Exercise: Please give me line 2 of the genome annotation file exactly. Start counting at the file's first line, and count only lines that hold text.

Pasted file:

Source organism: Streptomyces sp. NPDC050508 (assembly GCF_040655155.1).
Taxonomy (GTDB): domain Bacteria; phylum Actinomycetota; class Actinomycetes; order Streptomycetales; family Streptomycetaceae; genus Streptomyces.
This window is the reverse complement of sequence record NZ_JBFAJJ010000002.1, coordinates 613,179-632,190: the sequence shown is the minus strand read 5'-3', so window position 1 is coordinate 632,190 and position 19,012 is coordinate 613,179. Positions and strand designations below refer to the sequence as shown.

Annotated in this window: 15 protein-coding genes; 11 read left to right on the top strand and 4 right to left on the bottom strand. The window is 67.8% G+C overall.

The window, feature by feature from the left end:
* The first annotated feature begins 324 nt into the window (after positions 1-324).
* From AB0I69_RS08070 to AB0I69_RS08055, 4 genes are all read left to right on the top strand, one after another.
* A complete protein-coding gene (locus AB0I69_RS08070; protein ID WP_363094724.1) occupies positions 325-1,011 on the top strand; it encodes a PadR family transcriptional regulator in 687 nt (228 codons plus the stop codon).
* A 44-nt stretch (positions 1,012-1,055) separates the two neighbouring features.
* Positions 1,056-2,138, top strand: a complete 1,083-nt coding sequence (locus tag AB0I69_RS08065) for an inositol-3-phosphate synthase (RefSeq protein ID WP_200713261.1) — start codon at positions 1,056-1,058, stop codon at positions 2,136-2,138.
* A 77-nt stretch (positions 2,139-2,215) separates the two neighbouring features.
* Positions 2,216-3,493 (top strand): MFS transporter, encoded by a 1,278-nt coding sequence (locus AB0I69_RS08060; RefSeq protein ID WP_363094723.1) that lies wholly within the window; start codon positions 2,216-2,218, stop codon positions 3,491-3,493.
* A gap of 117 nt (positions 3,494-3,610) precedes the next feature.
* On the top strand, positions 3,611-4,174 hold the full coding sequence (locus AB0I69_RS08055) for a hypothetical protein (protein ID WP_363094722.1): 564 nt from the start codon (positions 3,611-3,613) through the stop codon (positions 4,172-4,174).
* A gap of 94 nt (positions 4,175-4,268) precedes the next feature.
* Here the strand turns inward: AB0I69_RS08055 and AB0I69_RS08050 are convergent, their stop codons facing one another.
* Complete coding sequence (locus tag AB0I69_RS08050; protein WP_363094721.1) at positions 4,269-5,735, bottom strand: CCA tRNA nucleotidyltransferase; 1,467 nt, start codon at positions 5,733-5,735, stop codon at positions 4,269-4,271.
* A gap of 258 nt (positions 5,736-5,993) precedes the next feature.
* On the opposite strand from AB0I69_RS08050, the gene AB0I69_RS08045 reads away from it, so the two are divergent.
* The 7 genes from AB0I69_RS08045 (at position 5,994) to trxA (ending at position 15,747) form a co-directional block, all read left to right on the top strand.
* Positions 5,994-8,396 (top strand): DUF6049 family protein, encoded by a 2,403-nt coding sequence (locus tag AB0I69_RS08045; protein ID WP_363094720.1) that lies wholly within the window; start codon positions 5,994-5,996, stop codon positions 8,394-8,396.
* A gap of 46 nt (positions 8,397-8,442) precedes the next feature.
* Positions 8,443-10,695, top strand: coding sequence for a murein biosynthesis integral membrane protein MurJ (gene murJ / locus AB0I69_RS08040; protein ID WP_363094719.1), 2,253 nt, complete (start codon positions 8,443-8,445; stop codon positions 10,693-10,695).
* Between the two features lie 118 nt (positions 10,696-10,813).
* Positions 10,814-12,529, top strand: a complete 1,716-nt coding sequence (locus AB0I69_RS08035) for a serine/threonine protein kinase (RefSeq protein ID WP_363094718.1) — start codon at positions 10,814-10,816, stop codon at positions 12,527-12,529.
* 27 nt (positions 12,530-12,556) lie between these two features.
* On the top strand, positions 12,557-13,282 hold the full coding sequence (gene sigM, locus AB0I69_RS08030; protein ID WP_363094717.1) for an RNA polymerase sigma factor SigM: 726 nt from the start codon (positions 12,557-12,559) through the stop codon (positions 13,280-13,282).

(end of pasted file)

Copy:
Taxonomy (GTDB): domain Bacteria; phylum Actinomycetota; class Actinomycetes; order Streptomycetales; family Streptomycetaceae; genus Streptomyces.